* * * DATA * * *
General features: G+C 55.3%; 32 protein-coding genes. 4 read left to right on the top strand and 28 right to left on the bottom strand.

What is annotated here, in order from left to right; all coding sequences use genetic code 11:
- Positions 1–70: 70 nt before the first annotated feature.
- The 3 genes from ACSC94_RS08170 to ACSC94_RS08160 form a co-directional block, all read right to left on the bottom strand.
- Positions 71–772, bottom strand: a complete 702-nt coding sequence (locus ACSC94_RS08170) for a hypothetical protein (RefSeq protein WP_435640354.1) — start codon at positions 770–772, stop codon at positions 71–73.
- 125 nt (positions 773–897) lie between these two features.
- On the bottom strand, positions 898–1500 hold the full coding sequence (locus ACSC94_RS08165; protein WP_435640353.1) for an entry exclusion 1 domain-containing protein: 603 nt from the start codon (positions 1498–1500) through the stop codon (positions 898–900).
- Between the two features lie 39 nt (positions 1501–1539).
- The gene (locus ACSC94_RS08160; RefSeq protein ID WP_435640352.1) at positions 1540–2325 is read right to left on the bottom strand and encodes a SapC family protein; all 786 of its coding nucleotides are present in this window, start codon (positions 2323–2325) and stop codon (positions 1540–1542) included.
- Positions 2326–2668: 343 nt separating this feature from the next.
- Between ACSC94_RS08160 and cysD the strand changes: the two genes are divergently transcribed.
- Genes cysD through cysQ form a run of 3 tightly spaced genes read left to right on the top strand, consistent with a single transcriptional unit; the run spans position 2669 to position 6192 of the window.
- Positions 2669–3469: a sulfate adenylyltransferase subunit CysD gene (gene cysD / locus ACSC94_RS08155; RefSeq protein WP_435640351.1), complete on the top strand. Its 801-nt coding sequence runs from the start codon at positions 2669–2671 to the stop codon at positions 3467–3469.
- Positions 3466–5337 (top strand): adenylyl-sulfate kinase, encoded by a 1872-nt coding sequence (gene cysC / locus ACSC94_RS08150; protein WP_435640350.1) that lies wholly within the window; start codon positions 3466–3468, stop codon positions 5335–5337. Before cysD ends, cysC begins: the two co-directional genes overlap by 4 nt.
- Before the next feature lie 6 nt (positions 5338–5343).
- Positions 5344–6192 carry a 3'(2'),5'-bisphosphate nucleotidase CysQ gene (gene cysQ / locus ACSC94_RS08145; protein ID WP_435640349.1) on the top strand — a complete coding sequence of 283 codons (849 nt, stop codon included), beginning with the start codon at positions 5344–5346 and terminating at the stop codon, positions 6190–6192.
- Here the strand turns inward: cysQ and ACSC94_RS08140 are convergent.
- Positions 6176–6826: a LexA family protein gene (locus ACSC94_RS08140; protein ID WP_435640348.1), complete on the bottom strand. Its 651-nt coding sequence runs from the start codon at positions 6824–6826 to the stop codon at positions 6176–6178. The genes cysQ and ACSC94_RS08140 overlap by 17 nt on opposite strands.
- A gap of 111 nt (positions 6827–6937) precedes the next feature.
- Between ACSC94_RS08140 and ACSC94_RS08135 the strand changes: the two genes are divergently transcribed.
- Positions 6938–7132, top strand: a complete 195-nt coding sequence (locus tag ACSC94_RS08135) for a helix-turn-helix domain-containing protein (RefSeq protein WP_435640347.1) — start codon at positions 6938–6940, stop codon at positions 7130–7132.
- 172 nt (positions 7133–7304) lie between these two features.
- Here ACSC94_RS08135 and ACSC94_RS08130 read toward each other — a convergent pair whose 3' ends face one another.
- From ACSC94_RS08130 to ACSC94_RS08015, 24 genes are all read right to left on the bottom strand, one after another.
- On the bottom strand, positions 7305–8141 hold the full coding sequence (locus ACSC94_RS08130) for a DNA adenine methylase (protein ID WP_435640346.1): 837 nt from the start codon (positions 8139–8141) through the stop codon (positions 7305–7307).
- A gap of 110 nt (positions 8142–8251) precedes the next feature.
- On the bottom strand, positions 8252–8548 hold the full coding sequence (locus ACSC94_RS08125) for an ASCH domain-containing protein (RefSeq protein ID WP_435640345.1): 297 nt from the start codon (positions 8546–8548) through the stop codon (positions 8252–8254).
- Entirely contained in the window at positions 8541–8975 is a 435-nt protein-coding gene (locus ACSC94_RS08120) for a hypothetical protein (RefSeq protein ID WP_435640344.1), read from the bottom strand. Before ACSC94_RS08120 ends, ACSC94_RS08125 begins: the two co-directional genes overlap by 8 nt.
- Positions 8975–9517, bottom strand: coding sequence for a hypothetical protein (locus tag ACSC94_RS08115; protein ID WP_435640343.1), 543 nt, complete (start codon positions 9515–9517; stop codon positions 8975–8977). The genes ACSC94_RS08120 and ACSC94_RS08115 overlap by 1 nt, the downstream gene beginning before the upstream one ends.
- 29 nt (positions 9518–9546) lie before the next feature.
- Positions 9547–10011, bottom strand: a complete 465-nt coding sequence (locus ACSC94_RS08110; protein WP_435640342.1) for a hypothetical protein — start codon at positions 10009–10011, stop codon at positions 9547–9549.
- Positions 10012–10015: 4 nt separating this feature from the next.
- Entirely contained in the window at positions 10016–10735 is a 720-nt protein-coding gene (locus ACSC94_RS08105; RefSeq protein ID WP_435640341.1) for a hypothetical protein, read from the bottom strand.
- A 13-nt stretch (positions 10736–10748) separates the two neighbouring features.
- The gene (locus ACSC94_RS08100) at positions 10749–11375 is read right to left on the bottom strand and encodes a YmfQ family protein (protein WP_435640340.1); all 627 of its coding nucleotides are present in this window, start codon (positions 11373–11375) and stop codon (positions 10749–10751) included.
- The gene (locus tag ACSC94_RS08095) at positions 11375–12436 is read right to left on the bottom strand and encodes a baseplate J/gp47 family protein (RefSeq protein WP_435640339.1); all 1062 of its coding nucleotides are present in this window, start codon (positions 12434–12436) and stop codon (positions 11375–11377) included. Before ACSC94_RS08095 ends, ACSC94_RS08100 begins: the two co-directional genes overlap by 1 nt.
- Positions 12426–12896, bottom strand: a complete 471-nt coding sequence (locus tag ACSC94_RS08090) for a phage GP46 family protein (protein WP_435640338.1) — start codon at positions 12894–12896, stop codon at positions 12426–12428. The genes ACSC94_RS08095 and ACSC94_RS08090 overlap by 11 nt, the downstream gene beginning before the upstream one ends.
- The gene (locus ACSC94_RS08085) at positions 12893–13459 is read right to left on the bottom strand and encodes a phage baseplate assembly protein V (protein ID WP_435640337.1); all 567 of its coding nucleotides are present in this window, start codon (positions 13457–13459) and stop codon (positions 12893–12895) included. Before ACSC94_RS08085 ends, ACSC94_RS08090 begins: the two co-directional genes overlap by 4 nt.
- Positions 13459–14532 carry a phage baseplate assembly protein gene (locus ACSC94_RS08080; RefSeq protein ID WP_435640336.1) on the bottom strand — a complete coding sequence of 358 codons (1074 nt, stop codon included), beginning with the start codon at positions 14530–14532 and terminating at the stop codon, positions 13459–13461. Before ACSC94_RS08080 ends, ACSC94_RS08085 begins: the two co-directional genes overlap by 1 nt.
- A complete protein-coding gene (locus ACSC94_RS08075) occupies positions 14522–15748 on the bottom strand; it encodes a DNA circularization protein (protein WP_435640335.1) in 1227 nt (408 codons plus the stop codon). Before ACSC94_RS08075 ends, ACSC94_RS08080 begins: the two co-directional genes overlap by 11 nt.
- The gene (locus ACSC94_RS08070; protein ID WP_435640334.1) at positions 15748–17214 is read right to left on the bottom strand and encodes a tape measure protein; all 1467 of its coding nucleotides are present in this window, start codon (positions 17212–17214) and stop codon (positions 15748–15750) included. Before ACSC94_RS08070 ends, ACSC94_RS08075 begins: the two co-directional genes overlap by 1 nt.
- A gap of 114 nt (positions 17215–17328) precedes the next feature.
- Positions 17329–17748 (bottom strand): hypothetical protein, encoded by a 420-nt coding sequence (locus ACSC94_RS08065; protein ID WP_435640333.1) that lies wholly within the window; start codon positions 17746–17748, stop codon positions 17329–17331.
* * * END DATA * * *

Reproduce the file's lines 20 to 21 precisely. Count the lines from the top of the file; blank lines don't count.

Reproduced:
- Between ACSC94_RS08140 and ACSC94_RS08135 the strand changes: the two genes are divergently transcribed.
- Positions 6938–7132, top strand: a complete 195-nt coding sequence (locus tag ACSC94_RS08135) for a helix-turn-helix domain-containing protein (RefSeq protein WP_435640347.1) — start codon at positions 6938–6940, stop codon at positions 7130–7132.